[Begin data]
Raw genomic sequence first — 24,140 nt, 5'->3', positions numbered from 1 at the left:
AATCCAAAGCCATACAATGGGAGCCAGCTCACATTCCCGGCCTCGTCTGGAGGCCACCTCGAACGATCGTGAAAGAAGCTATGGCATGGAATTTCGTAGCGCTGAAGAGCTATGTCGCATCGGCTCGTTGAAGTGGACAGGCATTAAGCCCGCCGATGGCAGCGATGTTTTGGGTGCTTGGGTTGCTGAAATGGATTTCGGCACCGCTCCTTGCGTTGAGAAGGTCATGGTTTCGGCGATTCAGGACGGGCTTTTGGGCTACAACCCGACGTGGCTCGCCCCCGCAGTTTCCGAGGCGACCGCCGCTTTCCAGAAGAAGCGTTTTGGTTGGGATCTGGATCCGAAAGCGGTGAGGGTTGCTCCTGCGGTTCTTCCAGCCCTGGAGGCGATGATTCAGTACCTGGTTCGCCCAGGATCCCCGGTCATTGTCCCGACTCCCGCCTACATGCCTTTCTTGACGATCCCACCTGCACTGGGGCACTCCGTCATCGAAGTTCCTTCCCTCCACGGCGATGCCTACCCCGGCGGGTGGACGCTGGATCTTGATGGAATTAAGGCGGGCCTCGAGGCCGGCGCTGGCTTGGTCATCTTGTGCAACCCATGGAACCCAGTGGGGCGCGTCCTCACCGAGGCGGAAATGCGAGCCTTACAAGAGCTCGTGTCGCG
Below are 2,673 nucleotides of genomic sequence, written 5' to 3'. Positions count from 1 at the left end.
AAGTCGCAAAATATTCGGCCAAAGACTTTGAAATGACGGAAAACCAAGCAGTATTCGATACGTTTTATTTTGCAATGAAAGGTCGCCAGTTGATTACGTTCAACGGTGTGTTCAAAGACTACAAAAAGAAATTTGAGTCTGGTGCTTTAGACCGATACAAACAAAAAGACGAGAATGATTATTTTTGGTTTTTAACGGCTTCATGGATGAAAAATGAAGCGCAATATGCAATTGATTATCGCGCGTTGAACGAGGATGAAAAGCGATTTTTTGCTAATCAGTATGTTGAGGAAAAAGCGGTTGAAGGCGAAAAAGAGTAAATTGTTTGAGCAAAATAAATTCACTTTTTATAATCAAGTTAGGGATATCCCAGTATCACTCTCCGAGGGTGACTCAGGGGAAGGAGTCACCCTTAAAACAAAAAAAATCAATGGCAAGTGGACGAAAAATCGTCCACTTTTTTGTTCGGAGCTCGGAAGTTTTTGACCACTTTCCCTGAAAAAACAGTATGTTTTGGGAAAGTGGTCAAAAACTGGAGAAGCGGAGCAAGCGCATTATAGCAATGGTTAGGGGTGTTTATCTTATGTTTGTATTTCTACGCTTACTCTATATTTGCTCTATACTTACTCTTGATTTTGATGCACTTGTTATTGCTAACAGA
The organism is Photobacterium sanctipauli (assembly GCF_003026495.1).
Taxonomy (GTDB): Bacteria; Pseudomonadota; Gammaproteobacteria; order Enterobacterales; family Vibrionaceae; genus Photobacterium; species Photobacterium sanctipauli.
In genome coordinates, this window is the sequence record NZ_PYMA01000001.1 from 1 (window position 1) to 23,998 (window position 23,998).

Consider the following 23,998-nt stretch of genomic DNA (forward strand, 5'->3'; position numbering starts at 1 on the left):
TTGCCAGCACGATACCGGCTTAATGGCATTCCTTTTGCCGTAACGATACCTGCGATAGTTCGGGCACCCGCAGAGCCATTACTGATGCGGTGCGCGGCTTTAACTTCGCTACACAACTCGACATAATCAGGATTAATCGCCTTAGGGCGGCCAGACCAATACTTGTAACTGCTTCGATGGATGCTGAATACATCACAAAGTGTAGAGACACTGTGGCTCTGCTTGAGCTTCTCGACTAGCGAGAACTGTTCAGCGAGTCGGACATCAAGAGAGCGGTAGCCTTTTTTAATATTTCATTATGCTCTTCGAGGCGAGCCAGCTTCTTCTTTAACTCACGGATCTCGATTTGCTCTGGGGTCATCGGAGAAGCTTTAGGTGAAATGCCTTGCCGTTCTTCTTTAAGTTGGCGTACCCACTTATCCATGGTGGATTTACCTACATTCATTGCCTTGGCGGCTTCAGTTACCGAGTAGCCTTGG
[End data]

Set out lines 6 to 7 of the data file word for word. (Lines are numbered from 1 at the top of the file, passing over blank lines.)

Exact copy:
Taxonomy (GTDB): Bacteria; Pseudomonadota; Gammaproteobacteria; order Enterobacterales; family Vibrionaceae; genus Photobacterium; species Photobacterium sanctipauli.
In genome coordinates, this window is the sequence record NZ_PYMA01000001.1 from 1 (window position 1) to 23,998 (window position 23,998).